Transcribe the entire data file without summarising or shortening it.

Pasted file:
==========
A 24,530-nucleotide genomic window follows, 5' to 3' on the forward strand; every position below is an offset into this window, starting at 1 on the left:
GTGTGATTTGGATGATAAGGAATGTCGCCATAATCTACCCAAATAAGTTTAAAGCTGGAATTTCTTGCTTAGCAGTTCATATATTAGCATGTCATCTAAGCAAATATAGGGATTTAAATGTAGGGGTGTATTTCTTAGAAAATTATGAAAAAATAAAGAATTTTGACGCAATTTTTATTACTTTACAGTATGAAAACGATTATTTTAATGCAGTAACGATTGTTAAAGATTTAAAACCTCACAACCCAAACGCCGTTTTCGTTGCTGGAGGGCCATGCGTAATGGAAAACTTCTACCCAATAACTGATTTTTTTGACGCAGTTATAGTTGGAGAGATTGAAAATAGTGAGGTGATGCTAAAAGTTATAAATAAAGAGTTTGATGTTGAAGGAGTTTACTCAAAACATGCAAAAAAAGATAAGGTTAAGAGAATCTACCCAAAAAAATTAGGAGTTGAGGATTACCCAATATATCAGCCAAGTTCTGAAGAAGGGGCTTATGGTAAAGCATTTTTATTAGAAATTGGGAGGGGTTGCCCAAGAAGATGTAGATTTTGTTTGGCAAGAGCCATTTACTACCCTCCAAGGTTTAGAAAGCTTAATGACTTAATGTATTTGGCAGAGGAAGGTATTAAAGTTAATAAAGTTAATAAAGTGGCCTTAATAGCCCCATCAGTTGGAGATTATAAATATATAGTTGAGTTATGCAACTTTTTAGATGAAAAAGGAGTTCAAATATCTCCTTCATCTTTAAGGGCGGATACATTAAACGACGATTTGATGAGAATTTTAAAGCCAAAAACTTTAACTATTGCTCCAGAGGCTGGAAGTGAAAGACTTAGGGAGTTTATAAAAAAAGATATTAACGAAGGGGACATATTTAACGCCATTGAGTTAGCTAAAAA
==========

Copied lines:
A 24,530-nucleotide genomic window follows, 5' to 3' on the forward strand; every position below is an offset into this window, starting at 1 on the left:
GTGTGATTTGGATGATAAGGAATGTCGCCATAATCTACCCAAATAAGTTTAAAGCTGGAATTTCTTGCTTAGCAGTTCATATATTAGCATGTCATCTAAGCAAATATAGGGATTTAAATGTAGGGGTGTATTTCTTAGAAAATTATGAAAAAATAAAGAATTTTGACGCAATTTTTATTACTTTACAGTATGAAAACGATTATTTTAATGCAGTAACGATTGTTAAAGATTTAAAACCTCACAACCCAAACGCCGTTTTCGTTGCTGGAGGGCCATGCGTAATGGAAAACTTCTACCCAATAACTGATTTTTTTGACGCAGTTATAGTTGGAGAGATTGAAAATAGTGAGGTGATGCTAAAAGTTATAAATAAAGAGTTTGATGTTGAAGGAGTTTACTCAAAACATGCAAAAAAAGATAAGGTTAAGAGAATCTACCCAAAAAAATTAGGAGTTGAGGATTACCCAATATATCAGCCAAGTTCTGAAGAAGGGGCTTATGGTAAAGCATTTTTATTAGAAATTGGGAGGGGTTGCCCAAGAAGATGTAGATTTTGTTTGGCAAGAGCCATTTACTACCCTCCAAGGTTTAGAAAGCTTAATGACTTAATGTATTTGGCAGAGGAAGGTATTAAAGTTAATAAAGTTAATAAAGTGGCCTTAATAGCCCCATCAGTTGGAGATTATAAATATATAGTTGAGTTATGCAACTTTTTAGATGAAAAAGGAGTTCAAATATCTCCTTCATCTTTAAGGGCGGATACATTAAACGACGATTTGATGAGAATTTTAAAGCCAAAAACTTTAACTATTGCTCCAGAGGCTGGAAGTGAAAGACTTAGGGAGTTTATAAAAAAAGATATTAACGAAGGGGACATATTTAACGCCATTGAGTTAGCTAAAAA